Fast urbanization often leads to stressful lives, of people living on the edge. But it can be different, author Paul French discovered at he visited Yichang, Hubei province. A relaxed urbanization in a city of 6.5 million, described in the China Economic Review.
Yichang appears to me to have a nice mix of green and industry as well as old and new. Perhaps it’s not a perfect case study or about to get into Monocle’s infamous list of the world’s “most liveable” cities just yet, but it seems to be getting something right.
I pondered this question of livability with some Chinese bankers while in Yichang. One of them raised the interesting idea that a big problem in Chinese cities is a lack of relaxation-related facilities for most people. He bemoaned that while leisure giants like Disney were actively courted by Chinese cities, everyday leisure facilities providers – private sports centers, smaller scale attractions, etc – could never get funding from the banking system as it is presently structured. Consequently they either don’t happen, or they get built and are underfunded, disappointing and go broke pretty fast.
Another Yichang contact believed that the problem lay more with people not being sure what to do with leisure time, outside of going on full-blown holidays. There simply aren’t enough outlets to let people develop hobbies.
This does seem to be a problem. A friend who works for a major photography equipment brand tried to start up a camera club a while ago – to encourage people to take pictures, join communities of camera enthusiasts, take better pictures and buy more expensive kits.
But trying to get such a club started proved impossible legally, and in the end he dropped the idea. China has legions of amateur photographers, desperate to enjoy their hobby and sometimes coming together online or in small informal groups, but rarely in organized clubs.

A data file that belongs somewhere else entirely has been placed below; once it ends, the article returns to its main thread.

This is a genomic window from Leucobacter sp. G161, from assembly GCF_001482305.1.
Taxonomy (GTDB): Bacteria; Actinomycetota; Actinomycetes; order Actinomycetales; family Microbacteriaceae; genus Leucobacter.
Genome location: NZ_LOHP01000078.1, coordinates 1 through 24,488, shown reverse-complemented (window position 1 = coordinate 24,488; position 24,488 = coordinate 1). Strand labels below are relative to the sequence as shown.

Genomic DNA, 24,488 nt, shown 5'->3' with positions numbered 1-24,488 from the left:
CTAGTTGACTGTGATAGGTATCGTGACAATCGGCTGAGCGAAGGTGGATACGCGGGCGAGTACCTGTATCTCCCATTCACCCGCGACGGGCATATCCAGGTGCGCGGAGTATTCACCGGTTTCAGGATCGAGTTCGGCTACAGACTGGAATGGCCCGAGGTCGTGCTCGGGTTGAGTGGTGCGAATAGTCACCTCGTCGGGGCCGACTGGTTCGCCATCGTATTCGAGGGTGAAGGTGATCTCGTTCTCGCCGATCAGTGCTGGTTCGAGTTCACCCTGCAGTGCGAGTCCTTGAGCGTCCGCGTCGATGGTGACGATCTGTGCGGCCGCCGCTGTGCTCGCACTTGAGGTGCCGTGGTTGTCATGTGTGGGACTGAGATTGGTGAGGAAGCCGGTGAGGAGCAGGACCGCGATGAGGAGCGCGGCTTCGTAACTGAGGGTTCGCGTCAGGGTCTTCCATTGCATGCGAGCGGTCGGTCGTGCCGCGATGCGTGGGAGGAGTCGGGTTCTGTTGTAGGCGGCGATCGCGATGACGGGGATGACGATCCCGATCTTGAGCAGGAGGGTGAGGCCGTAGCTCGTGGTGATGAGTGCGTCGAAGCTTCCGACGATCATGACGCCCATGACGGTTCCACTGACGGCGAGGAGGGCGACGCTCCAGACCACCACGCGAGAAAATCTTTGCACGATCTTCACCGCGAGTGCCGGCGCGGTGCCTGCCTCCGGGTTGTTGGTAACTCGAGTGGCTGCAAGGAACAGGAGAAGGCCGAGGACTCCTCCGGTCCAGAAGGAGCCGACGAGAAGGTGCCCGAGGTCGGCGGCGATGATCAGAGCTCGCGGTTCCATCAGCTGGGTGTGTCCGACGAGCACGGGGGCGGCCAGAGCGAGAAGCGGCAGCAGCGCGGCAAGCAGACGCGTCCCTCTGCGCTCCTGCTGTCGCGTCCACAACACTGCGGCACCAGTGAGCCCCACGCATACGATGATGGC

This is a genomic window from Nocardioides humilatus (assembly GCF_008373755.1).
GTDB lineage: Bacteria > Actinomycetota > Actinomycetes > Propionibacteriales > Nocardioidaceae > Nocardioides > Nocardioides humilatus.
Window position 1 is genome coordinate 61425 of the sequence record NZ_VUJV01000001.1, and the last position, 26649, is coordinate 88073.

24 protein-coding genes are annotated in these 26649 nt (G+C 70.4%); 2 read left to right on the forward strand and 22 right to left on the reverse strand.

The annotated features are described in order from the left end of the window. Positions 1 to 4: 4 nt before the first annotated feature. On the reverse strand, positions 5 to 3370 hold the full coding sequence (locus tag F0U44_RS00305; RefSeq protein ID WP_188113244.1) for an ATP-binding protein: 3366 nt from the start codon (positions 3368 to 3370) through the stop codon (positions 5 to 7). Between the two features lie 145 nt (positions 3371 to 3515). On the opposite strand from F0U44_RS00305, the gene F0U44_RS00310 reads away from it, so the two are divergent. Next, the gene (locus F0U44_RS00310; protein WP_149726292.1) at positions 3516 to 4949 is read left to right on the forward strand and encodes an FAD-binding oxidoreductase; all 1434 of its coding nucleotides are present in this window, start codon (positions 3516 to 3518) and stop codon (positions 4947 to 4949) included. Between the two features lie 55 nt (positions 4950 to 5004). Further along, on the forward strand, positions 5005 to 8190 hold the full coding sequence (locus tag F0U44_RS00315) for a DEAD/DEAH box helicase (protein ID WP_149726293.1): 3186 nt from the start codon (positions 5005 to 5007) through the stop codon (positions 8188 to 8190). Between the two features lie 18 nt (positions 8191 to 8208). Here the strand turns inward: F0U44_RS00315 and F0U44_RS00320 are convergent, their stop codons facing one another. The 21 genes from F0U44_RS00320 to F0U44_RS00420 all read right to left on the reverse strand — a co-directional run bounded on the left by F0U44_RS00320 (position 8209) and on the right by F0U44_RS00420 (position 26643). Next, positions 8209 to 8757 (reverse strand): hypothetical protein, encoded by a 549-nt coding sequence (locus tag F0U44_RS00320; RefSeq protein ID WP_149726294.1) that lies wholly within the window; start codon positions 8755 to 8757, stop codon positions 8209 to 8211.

All of these problems are going to become more acute. China’s aging population is a big theme now with China pontificators. In Yichang, the range of new providers of services for the old, from care homes to at-home help, was astonishing.
More in the China Economic Review.
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China Weekly Hangout
The upcoming cyber war is the subject of next week’s +China Weekly Hangout . The revelations by Edward Snowden showed that the US is preparing a military shake-out, as both China, Russia and other countries are building up their cyber war capacities too. Joining us are former security consultant +Mathew Hoover and media en communication lecturer +Paul Fox of the Hong Kong University. Moderation by +Fons Tuinstra, president of the China Speakers Bureau.
You can read our announcement here, or register right away for participation at our event page.
Last month the China Weekly Hangout discussed the fast changing labor force in China with Dee Lee, of the NGO Inno in Guangzhou, who is running a workers’ hotline, mainly funded by big brands who want to keep an eye on working conditions. Heleen Mees, NYU professor in New York, Sam Xu and Fons Tuinstra, of the China Speakers Bureau, ask him questions.